CA Srikant Agarwal
In everyday life all of us are taking some amount of risk. Similarly a business also contains risk. Risk is the unexpected variability of asset prices and / or earnings. So risk is basically volatility and not necessarily loss.
There are major two sources of risk
1) Business Risk
2) Financial Risk
Business risk arises from the business decisions and business environment. Fall in demand, product development; capital budgeting decisions etc are the example of business risk.
Financial risk is the risk that arises from financial market activities such as currency exchange rate fluctuation, Interest rate risk etc. Financial risk can be segregated into four parts:
1) Market Risk (It arises due to volatility of prices in the market)
2) Liquidity Risk (It arises due to nonsettlement of trades at fair prices)
3) Credit Risk (It arises due to possibility of default by counterparty)
4) Operational Risk (It arises due to failed internal processes, people, system or external events such as flood, earthquake etc)
In this article we will mainly emphasis upon financial risk and its measurement technique.
Everyone wants to minimize the amount of risk by taking various measures such as hedging, insurance, futures, forwards, options etc. Many times the risks are not insured and assumed by the firm itself (depending upon the amount of risk involved and capacity of the firm to bear the risk).
Before we try to hedge the risk, we need to measure risk as the strategy to hedge will depend upon amount of risk involved. If the amount of risk is within the capacity of the firm to assume, then the firm may not go for hedging and if the amount of risk is beyond the capacity of the firm to assume, then the firm should go for hedging the risk.
Each institution needs to measure the amount of risk its portfolio (comprising of stock, bonds, currencies and derivatives) may incur in the course of a day, week, month, or year.
There are two approaches of measuring the risk:
1) Traditional approaches: It includes calculation of standard deviation and beta of the portfolio. These methods of calculating risk are very complex and mainly depend on the historical data that generally shown to be weak during crisis.
2) Modern Approach: Value at Risk (VaR). It is in sharp contrast to traditional approaches and is developed to overcome the deficiency of traditional measure of risk.
Value at Risk (VaR)
Value at Risk means the maximum amount of loss a firm may incur over a period of time (a day, week, month or year) at a certain specified level of confidence (say 99%, 95%, 90% etc).
Example: If we say that 1 day VaR (Value at Risk) at 95% confidence level is Rs 100 Lacs. It implies that there is 5% chance that we may lose more than Rs 100 Lacs over a period of 1 day. Again it mean that there is a 95% chance that the amount of loss will be within Rs 100 Lacs over a period of 1 day.
The VaR is calculated by assuming normal distribution of statistics and can be calculated by applying following formula:
Note: The z value of normal distribution can be calculated by using the formula in Excel “=NORMSINV (% of significance)”. For e.g. NORMSINV(10%) = 1.282, NORMSINV(5%) = 1.645 and so on.
The calculation of VaR (Value at Risk) can be explained with the help of following illustration:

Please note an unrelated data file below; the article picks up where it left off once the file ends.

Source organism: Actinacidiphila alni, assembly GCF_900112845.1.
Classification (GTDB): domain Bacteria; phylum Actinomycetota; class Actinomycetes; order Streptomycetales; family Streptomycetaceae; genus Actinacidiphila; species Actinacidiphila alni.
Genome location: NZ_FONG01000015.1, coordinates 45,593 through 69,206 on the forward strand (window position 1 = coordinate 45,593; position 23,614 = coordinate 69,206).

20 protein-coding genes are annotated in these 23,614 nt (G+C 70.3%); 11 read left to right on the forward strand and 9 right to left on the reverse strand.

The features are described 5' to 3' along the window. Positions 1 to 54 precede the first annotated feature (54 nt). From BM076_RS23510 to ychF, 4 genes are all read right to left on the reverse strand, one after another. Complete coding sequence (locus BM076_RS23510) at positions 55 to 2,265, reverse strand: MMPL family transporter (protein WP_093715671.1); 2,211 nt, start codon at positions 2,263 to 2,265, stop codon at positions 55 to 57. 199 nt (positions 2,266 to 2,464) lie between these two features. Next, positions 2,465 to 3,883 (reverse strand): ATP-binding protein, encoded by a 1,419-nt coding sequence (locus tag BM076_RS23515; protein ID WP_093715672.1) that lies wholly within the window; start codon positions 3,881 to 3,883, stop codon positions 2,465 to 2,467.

Illustration: Suppose that an investor’s portfolio consists entirely of Rs 10,000 worth of IBM stock. If the daily standard deviation of stock is 1.89% then what will be the Value at Risk at 90%, 95%, 97.50% and 99% confidence level over a period of 1 day.
Case 
% of Confidence 
Level of Significance 
Z value at given level of significance 
Value of asset 
Daily Standard deviation 
Value at Risk (VaR) 
a 
b = (100% a) 
C =NORMSINV(b) 
d 
e 
f = (c*d*e) 

1 
90.00% 
10.00% 
(1.282) 
10,000.00 
1.89% 
(242.21) 
2 
95.00% 
5.00% 
(1.645) 
10,000.00 
1.89% 
(310.88) 
3 
97.50% 
2.50% 
(1.960) 
10,000.00 
1.89% 
(370.43) 
4 
99.00% 
1.00% 
(2.326) 
10,000.00 
1.89% 
(439.68) 
In case 1, it shows that at 90% confidence level, VaR is Rs 242.21 i.e. there is 90% chance that we may lose up to Rs 242.21 over a period of 1 day and there is 10% chance that we may lose beyond Rs 242.21 over a period of 1 day.
Similarly in case 4 it shows that there is 99% chance that we may lose up to Rs 439.68 over a period of 1 day and 1% chance that we may lose beyond Rs 439.68 over a period of 1 day.
The above can also be shown with the help of normal distribution curve:
It is apparent that as we increase the confidence level the value at risk increases. This is because of the fact that we want to be more confident about our calculation and hence maximum loss amount increases accordingly.
So if a firm finds that it may bear the loss up to Rs 439.68 (with 99% confidence level) then it may not go for hedging and if it is beyond tolerable limit then it may go for hedging in the form of forward, futures, options or other strategy to mitigate such loss.
In the similar manner we may calculate VaR for different time period by recalculating Standard Deviation for such period and may calculate VaR for more than one asset as well.
The above model of Value at Risk is subject to the limitation of GIGO (Garbage in garbage out) i.e. if the inputs w.r.t standard deviation , degree of confidence etc are incorrect then outcome will also be incorrect. Apart from this, it also ignores the worst case scenario as it assumes normal distribution.
As of now VaR (value at Risk) is one of the major tool for measuring risk and is widely used by all the banks and financial institution for measuring financial risk. Though it can well be applied by other organization in respect of their financial assets.